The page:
Tuesday, July 23, 2019 | Updated at 5:31 AM ET


Scientists Created A Hexagonal Diamond, Harder Than The Regular Diamond

First Posted: Dec 19, 2016 12:46 AM EST
Night Diamond

Photo : Getty Images/Maciej Toporowicz, NYC

When everyone talks about the hardest material in the World, Only one thing comes to people's mind that is Diamond. Apart from wedding rings and other jewelry, diamond has so many applications. This naturally hardest thing can cut through metals and any other objects.

Over a couple of years, scientists are trying to make this hardest thing harder. A group of Scientists from Australian National University(ANU) led by Prof. Jodie Bradby has created a rare type of diamond which is predicted to be tougher than the regular Diamond.

This upgraded version of the diamond is known as Lonsdaleite. Scientists first came to know about its existence in 1967. According to the report of Tech Times  it was found inside the core of a meteorite at Canyon Diablo meteorite site, United States. That sample was taken at the lab but it wasn't so successful.

Prof. Jodie Bradby said in a press release,"There is a natural way to create [this kind of] diamond, which is harder than diamond diamond, and that is through meteorite impact."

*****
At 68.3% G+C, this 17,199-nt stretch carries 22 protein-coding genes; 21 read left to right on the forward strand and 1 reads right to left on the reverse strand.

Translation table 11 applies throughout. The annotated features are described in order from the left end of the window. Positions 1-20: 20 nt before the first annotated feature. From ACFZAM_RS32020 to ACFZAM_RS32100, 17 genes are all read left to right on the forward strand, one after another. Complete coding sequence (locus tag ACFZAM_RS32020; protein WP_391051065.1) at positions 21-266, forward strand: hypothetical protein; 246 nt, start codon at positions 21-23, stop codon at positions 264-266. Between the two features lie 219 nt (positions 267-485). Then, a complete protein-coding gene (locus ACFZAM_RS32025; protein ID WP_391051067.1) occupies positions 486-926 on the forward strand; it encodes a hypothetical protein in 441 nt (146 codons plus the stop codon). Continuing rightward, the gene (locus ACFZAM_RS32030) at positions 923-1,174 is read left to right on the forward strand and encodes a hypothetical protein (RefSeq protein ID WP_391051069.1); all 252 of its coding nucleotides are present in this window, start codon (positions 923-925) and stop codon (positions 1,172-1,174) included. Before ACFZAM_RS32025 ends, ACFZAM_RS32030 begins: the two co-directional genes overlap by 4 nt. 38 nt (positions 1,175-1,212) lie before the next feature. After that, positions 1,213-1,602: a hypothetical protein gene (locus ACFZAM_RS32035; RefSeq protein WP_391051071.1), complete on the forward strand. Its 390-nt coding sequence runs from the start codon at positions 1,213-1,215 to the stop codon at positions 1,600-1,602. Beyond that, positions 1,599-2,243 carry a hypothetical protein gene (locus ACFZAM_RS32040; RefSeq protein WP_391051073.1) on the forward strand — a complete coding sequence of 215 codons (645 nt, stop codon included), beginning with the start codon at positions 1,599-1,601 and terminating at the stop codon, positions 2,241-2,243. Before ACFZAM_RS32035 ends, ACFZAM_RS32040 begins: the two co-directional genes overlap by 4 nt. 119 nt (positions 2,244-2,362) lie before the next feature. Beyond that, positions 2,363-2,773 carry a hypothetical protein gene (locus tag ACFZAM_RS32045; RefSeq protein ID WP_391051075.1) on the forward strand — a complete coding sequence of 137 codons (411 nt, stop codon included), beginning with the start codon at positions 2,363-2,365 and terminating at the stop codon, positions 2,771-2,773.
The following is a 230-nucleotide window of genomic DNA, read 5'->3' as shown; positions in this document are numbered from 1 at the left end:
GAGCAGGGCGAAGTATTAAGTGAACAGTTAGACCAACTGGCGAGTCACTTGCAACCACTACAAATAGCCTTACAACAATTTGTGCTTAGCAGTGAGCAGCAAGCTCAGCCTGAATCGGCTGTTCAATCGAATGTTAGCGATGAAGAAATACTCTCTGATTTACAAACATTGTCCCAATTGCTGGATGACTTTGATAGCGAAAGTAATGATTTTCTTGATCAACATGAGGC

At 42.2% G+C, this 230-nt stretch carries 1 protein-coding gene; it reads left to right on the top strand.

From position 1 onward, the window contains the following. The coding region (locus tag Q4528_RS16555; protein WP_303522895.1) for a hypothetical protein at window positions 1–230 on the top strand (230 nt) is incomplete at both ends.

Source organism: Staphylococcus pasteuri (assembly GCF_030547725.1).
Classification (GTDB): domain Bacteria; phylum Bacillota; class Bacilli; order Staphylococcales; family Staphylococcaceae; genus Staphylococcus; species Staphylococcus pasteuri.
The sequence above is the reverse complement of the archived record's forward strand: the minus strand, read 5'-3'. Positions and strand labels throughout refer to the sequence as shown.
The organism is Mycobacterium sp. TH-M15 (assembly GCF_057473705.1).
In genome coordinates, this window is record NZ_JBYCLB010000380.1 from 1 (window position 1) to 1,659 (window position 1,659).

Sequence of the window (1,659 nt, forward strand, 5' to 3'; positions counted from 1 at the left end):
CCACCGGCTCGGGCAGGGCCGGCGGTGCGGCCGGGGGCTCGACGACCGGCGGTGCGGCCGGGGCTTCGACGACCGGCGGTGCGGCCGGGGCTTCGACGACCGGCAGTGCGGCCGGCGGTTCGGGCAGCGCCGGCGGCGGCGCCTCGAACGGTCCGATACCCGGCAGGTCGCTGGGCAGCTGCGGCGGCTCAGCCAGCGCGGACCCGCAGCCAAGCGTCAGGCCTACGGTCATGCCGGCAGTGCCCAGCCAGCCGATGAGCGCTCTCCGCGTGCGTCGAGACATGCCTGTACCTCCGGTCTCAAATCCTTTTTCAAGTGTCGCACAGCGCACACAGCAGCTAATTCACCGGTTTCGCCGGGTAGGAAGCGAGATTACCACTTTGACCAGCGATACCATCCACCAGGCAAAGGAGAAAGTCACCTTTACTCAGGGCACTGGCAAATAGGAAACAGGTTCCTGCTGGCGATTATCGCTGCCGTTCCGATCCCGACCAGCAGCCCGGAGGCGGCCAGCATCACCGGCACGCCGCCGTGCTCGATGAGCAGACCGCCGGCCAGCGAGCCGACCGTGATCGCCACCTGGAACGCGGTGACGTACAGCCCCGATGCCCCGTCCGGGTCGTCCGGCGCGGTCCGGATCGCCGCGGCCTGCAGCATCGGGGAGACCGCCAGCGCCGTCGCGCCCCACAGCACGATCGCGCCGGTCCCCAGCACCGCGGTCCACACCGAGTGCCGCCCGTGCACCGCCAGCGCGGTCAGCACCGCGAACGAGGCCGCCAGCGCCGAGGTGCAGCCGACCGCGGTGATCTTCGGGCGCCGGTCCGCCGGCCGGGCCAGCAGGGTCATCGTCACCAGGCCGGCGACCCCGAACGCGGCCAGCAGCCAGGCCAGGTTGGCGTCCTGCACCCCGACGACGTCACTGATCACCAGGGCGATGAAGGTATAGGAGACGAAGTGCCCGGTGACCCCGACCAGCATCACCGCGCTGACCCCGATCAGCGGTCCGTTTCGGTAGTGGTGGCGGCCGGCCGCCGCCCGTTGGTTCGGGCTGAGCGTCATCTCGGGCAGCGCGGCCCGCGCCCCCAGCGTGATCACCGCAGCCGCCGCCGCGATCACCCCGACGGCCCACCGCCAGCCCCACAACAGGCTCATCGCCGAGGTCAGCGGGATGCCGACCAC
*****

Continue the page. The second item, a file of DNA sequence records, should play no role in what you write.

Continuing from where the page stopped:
It takes about 1000 Degree celsius (1832° F) to form a diamond but Prof. Bradby and her team took a different path to achive this. She took a sample of amorphous carbon and sandwiched it between the two piece of Diamond anvil. With an incredible pressure & 400-degree celsius, she was finally able to form a nanocrystal of Lonsdaleite.

According to the research data, this newly discovered diamond has a different carbon structure than the regular Diamond. While regular diamond contains cubic structure, then Lonsdaleite has a hexagonal structure which makes it smaller and stronger than its predecessor. These reports were first published in Nature article.

Lansdaleite is named after tha honor of famous Crystallographer Dame Kathleen Lonsdale, first woman British pioneer elected as a fellow of Royal Society. Although, this new avatar of diamond is not going to be used in wedding rings, but it can be used in mining sites to cut stubbornly hard materials. Scientists are also planning to create long term 3d data storage and nano-sized microdisks with diamond, which might lead to success in advanced Quantum Computing.

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